Statistical Reasoning in Public Health II provides an introduction to selected important topics in biostatistical concepts and reasoning through lectures, exercises, and bulletin board discussions. The course builds on the material in Statistical Reasoning in Public Health I , extending the statistical procedures discussed in that course to the multivariate realm, via multiple regression methods. New topics, such as methods for clinical diagnostic testing, and univariate, bivariate, and multivar
Statistical Reasoning I
Statistical Reasoning in Public Health provides an introduction to selected important topics in biostatistical concepts and reasoning through lectures, exercises, and bulletin board discussions. It represents an introduction to the field and provides a survey of data and data types. Specific topics include tools for describing central tendency and variability in data; methods for performing inference on population means and proportions via sample data; statistical hypothesis testing and its appl
Social and Behavioral Foundations of Primary Health Care
Social and Behavioral Foundations of Primary Health Care aims at providing you with the knowledge and skills needed to diagnose (understand) community, individual, and organizational behaviors and change processes in developing countries and in cross-cultural settings as a foundation for planning culturally appropriate primary health care (PHC) in the context of the ecological model of health behavior.
Problem Solving for Immunization Programs
Countries around the world - even those at war - are collaborating to ensure that children under the age of five don't die from diseases for which vaccines are available. In the past twenty years, global vaccine coverage has surpassed eighty percent, and a second disease, polio, is nearly eradicated. In the United States, coverage rates are even higher, and vaccine-preventable diseases are now rare. Never have so many resources been focused on immunization - yet problems remain. Additional, high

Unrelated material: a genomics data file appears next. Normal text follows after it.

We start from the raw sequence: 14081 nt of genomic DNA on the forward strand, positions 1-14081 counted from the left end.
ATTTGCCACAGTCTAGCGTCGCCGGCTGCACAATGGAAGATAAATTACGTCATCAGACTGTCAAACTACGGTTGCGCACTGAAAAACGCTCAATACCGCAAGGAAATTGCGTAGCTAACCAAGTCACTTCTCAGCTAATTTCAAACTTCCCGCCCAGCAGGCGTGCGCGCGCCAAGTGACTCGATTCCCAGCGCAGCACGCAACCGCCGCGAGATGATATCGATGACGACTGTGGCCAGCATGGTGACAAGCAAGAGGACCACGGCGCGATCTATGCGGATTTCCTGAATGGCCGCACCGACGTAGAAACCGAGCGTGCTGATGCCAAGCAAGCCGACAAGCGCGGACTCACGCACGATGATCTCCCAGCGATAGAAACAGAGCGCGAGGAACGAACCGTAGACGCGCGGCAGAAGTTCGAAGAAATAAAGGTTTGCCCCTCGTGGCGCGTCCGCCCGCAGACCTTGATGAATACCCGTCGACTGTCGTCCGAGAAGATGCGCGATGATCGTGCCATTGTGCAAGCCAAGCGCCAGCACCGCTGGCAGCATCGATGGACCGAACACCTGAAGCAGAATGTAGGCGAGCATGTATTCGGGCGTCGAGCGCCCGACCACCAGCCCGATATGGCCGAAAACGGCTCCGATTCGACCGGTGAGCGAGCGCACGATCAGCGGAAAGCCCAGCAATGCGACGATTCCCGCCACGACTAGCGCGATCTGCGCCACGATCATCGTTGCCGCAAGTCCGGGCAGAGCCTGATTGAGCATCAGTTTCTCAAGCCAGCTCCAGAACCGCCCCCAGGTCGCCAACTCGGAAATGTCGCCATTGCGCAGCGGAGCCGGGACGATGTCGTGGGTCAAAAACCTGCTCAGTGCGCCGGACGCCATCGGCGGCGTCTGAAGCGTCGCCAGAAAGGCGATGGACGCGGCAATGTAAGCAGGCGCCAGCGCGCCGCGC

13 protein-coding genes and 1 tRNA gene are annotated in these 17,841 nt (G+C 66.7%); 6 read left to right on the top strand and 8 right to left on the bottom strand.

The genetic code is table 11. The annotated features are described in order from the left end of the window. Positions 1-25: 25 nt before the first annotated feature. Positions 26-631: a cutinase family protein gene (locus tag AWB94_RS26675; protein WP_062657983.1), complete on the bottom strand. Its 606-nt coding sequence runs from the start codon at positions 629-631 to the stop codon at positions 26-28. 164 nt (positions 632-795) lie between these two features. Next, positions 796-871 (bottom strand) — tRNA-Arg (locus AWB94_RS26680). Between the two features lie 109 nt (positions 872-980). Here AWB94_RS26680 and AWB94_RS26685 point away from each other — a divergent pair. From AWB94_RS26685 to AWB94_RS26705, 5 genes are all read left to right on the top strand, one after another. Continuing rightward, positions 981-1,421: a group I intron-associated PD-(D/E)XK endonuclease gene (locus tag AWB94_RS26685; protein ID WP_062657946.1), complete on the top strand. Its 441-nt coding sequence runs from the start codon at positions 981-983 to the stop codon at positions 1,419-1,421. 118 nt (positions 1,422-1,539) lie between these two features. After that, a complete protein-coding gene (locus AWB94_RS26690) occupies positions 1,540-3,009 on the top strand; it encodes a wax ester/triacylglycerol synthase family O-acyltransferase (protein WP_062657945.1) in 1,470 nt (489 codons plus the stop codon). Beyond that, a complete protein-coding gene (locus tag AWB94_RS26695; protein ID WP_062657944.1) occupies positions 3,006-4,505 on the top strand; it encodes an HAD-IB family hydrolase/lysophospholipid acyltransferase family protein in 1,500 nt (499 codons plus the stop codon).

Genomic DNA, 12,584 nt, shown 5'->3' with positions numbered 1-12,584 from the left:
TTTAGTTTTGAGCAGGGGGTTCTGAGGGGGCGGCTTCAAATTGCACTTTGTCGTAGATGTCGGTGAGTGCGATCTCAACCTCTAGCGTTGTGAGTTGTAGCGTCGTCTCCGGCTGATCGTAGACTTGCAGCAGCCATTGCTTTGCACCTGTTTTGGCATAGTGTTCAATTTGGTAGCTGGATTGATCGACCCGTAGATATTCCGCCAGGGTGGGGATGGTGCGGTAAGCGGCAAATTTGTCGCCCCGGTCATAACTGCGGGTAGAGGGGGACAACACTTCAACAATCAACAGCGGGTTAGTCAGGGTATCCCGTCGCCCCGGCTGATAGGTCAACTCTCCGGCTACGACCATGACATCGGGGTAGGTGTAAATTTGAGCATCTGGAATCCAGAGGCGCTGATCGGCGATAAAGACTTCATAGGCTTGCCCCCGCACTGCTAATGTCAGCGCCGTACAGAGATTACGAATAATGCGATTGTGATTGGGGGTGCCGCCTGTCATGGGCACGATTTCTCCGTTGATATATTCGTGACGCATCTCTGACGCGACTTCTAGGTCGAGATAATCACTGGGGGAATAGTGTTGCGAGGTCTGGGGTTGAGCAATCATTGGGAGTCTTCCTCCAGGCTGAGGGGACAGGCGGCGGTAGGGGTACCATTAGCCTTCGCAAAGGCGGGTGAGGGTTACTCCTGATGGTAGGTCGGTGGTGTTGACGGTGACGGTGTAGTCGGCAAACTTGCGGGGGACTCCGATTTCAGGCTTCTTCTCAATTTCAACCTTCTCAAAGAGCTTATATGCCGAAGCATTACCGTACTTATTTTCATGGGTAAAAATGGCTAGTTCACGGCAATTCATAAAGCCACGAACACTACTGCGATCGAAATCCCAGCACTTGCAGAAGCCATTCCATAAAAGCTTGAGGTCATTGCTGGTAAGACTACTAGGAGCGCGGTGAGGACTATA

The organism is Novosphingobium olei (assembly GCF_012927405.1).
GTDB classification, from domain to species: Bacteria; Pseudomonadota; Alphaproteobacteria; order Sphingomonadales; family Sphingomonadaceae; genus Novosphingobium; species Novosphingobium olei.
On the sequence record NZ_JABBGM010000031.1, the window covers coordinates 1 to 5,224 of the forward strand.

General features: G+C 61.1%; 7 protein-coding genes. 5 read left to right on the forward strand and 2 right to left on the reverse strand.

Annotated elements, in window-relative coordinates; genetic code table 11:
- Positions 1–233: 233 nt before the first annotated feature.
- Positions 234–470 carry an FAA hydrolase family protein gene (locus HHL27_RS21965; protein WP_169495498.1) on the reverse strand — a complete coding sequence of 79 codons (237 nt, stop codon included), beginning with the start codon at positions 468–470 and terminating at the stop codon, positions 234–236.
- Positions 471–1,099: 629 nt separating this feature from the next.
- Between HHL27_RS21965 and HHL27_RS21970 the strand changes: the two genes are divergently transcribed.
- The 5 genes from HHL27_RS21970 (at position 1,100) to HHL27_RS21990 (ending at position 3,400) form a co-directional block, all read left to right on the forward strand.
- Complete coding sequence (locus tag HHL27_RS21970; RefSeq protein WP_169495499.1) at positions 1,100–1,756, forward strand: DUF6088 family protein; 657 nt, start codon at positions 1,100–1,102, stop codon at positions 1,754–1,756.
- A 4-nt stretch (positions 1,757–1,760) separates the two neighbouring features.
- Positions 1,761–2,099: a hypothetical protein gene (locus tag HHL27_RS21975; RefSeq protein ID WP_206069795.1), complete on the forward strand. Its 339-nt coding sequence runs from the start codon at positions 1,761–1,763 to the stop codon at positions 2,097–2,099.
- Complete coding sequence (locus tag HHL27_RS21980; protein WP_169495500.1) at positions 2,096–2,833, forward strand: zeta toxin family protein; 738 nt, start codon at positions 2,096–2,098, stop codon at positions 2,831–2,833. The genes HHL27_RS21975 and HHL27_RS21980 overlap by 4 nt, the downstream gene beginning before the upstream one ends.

Building Technologies II: Building Structural Systems I, Spring 2003
This course serves as an introduction to the history, theory, and construction of basic structural systems with an introduction to energy issues in buildings. Emphasis is placed on developing an understanding of basic systematic and elemental behavior; principles of structural behavior and analysis of individual structural elements and strategies for load carrying. The subject introduces fundamental energy topics including thermodynamics, psychrometrics, and comfort, as they relate to building d
Engineering Design and Rapid Prototyping, January (IAP) 2004
This course provides students with an opportunity to conceive, design and implement a product, using rapid prototyping methods and computer-aid tools. The first of two phases challenges each student team to meet a set of design requirements and constraints for a structural component. A course of iteration, fabrication, and validation completes this manual design cycle. During the second phase, each team conducts design optimization using structural analysis software, with their phase one prototy
Opening the meeting
After this chapter you will be able to give the opening speech for a meeting.
Na dit hoofdstuk kan je de verkeersregels begrijpen.
The Internet publicity market
You can show the results of a study and summarize it in a memo.
The Hyper-Real Culture of the Tabloid Newsroom: Personal Experiences of UK Tabloid Culture
Richard Peppiatt, media commentator and former reporter for the Daily Star, gives a talk for the Reuters Institute seminar series.
Our experts make it rain inside Nottingham Contemporary!
It's not every day our experts are asked to make it rain inside an art gallery...but for an installation by Klaus Weber at Nottingham Contemporary the team at the Environmental Technology Centre (ETC) pulled out all the stops. For more information about the exhibition at Nottingham Contemporary visit http://www.nottinghamcontemporary.org/
Andrew (with Brandi)